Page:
Lin-Manuel Miranda’s hot new unscripted show 'Freestyle Love Supreme' does not hit the anticipated ticket sales numbers
The hot new show on Broadway, Lin-Manuel Miranda’s new and highly-anticipated show Freestyle Love Supreme, officially opened in the Shubert owned, Booth Theatre on October 2nd, 2019. After two and a half weeks of in-preview showings, excessive promotion, guerrilla marketing and on-the-street chatter, this new show has not been the hit that it was expected to be.
Conceived before Hamilton and In The Heights, Freestyle was the name of one of the first performance groups that Miranda was a part of, well before his ultimate runaway Broadway success juggernaut, Hamilton. Miranda added to the original show’s name and magically got it on Broadway by pulling some strings from his new Broadway friends, who control what gets seen and what gets sent to the trash. He did this as a way to “supposedly” give back to his original crew who inspired and motivated him to achieve his ultimate Broadway goal. With this new show, Miranda intended it to be a vehicle for him to give the group the success that he thinks they have always deserved, by making them the star performers on the Great White Way. The show was set to skyrocket to the top of the Broadway charts and with Miranda on the card, nobody would question that. However, this was not the case as the actual ticket sales numbers indicate that this production is not doing very well at all. The opening sales numbers were pretty bad. The first week in previews was too short to take into account (as it opened on a Friday) but was 88% sold for the nights it was open. In the second week of previews the show made it to the 20th spot out of the 32 Broadway shows playing right now. The theatre was 85% full and gross ticket sales were bleak at just over $700,000 for the week. This past week the show dropped down one spot to the 21st position on the list and was also down about $100,000 compared to the previous weeks gross ticket sales. Now the show is officially open and many positive critic reviews are now out, the sales numbers could turn around. The show’s management are busy discounting the overpriced show in an effort to boost flagging sales numbers, but this show is clearly no money-making-machine and Broadway audiences are now voting with their feet and wallets. The show’s backers are definitely on tenterhooks as they anticipate the next few weeks and may have even lower audience turnouts and lower ticket sales numbers, which would be a travesty. It also doesn’t help that the theatre’s landlord is also the “Dark Lord” of Broadway, The Shubert Organization, and when they are not happy when a show underperforms, they make sure the show producers know all about it.
The show follows its original unscripted format which is basically an improv, freestyle rap and Hip-Hop show which changes from performance to performance based on input from the audience. The show also changes based on how the performers are feeling that night and what they want to say. Because of this, not every show is as good as the last and on top of that, Miranda does not perform most nights - he only comes to perform as he pleases. Fans are aware of this fact and are not willing to pay for pricey tickets if there is no guarantee that he will be there, let alone not knowing if that night's performance will be one of the good ones or not.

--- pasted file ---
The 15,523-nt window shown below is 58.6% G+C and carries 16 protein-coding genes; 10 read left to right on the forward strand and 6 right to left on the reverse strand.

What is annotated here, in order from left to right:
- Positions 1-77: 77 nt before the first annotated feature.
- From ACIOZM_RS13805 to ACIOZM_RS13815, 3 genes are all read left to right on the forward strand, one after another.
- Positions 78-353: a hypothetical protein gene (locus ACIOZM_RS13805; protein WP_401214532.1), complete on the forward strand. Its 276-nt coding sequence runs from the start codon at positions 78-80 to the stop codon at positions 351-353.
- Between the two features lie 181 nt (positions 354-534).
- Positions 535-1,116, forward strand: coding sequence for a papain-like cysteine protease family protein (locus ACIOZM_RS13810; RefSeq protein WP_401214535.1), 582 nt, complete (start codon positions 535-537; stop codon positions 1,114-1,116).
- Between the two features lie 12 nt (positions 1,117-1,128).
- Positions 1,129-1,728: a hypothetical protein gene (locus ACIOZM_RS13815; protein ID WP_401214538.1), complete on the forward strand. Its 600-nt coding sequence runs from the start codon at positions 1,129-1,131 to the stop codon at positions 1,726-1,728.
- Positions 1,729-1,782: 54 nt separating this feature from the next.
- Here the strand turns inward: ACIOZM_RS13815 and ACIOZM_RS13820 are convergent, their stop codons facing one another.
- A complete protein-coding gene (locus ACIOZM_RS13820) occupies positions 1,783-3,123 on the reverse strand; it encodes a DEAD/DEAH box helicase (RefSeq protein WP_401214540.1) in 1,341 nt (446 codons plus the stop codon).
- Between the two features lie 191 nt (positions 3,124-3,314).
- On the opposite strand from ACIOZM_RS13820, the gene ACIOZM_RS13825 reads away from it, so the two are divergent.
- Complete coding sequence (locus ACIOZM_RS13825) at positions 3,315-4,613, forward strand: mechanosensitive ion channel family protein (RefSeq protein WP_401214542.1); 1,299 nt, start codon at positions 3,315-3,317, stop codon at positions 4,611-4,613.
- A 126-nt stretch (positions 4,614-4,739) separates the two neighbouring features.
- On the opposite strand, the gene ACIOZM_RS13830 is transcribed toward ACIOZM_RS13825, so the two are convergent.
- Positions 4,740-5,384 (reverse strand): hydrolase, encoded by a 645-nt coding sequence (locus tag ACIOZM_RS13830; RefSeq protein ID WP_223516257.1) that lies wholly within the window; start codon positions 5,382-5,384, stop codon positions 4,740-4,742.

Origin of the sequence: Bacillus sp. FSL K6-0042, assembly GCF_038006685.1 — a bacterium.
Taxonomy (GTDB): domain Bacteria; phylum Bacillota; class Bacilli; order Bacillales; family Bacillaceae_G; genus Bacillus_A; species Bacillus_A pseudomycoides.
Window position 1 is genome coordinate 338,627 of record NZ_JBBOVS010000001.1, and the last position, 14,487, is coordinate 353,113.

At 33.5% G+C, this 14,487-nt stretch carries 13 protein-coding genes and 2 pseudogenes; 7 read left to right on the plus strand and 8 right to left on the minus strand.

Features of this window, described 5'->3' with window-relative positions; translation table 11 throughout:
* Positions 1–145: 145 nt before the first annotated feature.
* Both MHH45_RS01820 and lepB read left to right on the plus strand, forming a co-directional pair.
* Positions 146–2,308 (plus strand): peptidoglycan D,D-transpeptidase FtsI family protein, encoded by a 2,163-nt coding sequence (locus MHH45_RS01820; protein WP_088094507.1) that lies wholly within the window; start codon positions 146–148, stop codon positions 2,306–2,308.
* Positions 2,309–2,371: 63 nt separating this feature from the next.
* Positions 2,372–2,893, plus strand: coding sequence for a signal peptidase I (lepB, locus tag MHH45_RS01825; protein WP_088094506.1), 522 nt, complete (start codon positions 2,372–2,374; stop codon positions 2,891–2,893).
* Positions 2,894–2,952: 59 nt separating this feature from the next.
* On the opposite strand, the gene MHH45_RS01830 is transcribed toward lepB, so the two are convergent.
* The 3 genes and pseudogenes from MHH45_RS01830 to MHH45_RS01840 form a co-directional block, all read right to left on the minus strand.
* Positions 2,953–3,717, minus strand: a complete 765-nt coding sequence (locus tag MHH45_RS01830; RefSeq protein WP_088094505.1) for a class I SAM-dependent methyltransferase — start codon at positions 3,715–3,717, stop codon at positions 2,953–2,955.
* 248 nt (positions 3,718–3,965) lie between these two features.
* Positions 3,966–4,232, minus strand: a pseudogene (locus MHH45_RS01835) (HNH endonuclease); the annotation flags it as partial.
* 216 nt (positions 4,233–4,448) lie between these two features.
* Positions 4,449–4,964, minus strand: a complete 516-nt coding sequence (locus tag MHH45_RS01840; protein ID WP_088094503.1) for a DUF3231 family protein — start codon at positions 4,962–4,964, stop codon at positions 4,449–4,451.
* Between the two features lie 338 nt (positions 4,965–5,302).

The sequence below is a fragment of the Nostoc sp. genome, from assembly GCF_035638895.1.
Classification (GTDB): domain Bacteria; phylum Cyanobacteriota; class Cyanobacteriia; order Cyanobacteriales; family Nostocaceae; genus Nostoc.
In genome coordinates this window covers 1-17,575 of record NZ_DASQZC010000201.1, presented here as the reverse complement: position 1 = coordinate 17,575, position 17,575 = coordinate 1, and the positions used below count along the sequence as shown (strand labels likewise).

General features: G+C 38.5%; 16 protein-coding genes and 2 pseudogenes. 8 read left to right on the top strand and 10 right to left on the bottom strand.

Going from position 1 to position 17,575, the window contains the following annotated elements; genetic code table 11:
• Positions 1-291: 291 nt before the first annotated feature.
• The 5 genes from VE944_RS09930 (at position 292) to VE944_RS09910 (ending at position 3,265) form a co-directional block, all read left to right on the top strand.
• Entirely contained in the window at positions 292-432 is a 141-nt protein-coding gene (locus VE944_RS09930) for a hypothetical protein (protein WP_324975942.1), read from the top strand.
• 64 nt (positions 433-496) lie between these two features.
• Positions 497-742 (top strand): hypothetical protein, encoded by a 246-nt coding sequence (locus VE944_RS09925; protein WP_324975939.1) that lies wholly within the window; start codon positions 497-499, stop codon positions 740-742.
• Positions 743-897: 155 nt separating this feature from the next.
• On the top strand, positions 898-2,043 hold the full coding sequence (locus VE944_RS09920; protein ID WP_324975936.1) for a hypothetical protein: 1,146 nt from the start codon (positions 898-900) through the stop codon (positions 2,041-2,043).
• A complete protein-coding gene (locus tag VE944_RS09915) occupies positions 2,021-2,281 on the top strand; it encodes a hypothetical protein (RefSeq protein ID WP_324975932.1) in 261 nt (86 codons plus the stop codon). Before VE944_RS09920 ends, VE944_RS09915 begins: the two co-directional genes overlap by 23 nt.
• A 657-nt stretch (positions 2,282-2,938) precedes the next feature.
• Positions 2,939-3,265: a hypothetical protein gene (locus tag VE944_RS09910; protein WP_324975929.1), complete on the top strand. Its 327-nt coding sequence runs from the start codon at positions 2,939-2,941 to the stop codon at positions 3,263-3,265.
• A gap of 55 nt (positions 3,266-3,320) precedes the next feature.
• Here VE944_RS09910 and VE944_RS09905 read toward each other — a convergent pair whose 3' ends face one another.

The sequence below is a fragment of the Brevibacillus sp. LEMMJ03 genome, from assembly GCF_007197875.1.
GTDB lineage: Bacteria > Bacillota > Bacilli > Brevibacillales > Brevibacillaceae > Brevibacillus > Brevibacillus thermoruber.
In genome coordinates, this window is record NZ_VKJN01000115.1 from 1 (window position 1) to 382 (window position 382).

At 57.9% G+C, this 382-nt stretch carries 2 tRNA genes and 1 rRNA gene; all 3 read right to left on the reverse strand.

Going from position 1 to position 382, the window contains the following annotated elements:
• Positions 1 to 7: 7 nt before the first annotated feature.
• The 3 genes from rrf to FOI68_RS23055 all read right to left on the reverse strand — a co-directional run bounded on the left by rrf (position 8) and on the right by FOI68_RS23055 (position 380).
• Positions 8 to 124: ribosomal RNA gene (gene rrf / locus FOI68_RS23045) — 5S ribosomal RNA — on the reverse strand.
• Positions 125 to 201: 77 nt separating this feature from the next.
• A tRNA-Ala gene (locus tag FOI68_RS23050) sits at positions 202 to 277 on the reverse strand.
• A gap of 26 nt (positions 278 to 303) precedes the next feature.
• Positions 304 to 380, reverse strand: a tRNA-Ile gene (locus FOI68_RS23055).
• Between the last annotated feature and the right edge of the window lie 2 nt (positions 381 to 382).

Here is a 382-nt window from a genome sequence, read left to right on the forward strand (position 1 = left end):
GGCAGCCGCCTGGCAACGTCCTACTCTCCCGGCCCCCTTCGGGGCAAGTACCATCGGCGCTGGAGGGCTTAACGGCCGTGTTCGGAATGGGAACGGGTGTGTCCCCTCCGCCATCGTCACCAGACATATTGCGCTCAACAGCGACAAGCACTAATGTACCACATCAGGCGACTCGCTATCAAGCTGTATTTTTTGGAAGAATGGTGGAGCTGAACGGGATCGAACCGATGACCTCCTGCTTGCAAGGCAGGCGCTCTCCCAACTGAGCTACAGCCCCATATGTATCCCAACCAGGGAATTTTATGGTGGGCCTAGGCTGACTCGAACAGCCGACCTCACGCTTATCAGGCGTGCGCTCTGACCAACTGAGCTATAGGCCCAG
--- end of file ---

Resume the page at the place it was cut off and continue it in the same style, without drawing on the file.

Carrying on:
The show officially opened on October 2nd, 2019 and many Broadway critics were invited to see it on press night, prior to the opening night. Reviewers from CNN, NYTimes, Time Out, The EW and Playbill were all in attendance and each published exceedingly nice reviews about the show, despite its low attendance numbers and piping-cold welcome by ticket-buyers. The critics all saw the very best version of this show that night, but they failed to mention in their reviews that the show is quite different every night and when Lin-Manuel Miranda is not there, things are definitely less-than-compelling. Media sycophants like Ben Brantley from the New York Times were quite happy to gush over the show, telling his readers how great the show was and how he always loves to ogle at big names in little shows. In his review he never fails to tell us about Lin-Manuel’s greatness the entire time, making it uncomfortable at best. The problem is that Lin-Manuel Miranda is only at the show once-in-a-while and Brantley will only be there once. Regular theatregoers do not get the star treatment and they have to pay for their tickets.
Miranda has also gotten resistance from his Millennial audience who are a little pissed with the show’s policy on phones. They are hesitant to get tickets to the show because of how the Yondr Cases policy has been implemented in the show’s theatre. Yondr seals audience members mobile devices in soft-shell locking pouches to prevent them from being used during the show and to stop the occasional phone ring that goes off during many other live performances. The problem is that many Millennials leave the ringer on when they put the phone in the pouch and the show gets interrupted anyway. This indicates that the use of this technology is less about keeping phones quiet and more about stopping content being videotaped or leaked on the internet.
Freestyle Love Supreme, which often feels like a rich-man’s stage version of Nick Cannon’s Wild n’ Out TV show, is scheduled for a 16 week run and closes on January 5, 2020 and may not qualify for a regular Tony Award due to its unscripted nature. It is expected that the Tony committee will create a new category just to bestow Lin-Manuel Miranda another award just so he has something to prop up his other awards on his Roche Bobois bookshelf.